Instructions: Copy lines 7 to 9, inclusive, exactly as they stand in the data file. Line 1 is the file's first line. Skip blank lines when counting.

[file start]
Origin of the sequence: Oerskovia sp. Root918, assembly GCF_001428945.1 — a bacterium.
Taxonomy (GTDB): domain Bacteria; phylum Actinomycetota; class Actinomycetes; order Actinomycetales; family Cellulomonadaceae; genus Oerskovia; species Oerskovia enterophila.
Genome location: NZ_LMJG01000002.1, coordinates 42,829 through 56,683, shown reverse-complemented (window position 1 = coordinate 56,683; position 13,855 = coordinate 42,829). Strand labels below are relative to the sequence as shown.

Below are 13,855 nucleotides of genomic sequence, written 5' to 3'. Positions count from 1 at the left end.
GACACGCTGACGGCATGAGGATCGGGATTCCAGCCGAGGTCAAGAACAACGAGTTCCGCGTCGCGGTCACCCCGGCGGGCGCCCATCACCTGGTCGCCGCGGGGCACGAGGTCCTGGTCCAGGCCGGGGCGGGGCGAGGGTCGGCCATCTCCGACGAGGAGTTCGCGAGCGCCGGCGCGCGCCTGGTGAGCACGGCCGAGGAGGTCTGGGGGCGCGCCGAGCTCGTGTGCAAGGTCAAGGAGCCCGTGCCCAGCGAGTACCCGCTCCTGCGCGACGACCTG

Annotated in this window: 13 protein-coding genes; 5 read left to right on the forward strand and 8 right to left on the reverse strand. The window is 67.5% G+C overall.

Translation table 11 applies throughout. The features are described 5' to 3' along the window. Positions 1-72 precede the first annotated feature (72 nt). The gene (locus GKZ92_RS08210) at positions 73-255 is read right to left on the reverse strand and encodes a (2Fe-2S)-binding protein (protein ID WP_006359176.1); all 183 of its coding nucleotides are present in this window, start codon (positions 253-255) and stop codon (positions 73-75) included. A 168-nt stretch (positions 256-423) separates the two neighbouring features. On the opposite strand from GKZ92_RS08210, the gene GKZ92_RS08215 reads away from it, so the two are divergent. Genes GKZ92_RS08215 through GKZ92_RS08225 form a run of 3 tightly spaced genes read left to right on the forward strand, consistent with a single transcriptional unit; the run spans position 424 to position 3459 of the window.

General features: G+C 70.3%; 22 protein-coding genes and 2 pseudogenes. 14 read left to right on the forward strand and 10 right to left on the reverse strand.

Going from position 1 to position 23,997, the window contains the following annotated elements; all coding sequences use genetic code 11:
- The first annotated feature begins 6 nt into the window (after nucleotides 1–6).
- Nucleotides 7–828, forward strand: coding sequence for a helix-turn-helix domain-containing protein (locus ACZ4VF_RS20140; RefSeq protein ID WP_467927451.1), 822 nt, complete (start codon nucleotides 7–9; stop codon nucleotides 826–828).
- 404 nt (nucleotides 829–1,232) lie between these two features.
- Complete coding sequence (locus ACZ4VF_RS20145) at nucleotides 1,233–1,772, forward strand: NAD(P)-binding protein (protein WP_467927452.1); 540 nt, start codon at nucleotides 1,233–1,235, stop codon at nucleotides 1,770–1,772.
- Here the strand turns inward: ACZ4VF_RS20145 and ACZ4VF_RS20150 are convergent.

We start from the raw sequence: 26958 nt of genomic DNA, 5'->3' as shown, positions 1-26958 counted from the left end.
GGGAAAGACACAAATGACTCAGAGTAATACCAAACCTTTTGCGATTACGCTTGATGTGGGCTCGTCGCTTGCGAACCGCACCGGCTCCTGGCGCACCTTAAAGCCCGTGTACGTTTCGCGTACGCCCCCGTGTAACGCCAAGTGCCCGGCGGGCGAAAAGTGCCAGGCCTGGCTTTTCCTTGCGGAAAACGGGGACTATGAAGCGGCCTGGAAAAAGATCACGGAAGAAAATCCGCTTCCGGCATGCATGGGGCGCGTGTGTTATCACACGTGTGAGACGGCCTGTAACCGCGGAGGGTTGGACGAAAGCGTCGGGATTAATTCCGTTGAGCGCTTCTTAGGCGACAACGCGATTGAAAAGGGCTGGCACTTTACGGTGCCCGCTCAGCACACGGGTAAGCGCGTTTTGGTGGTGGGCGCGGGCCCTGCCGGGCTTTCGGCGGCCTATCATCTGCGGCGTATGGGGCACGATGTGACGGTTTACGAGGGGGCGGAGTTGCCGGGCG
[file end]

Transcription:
Translation table 11 applies throughout. The features are described 5' to 3' along the window. Positions 1-72 precede the first annotated feature (72 nt). The gene (locus GKZ92_RS08210) at positions 73-255 is read right to left on the reverse strand and encodes a (2Fe-2S)-binding protein (protein ID WP_006359176.1); all 183 of its coding nucleotides are present in this window, start codon (positions 253-255) and stop codon (positions 73-75) included. A 168-nt stretch (positions 256-423) separates the two neighbouring features. On the opposite strand from GKZ92_RS08210, the gene GKZ92_RS08215 reads away from it, so the two are divergent. Genes GKZ92_RS08215 through GKZ92_RS08225 form a run of 3 tightly spaced genes read left to right on the forward strand, consistent with a single transcriptional unit; the run spans position 424 to position 3459 of the window.

General features: G+C 70.3%; 22 protein-coding genes and 2 pseudogenes. 14 read left to right on the forward strand and 10 right to left on the reverse strand.

Going from position 1 to position 23,997, the window contains the following annotated elements; all coding sequences use genetic code 11: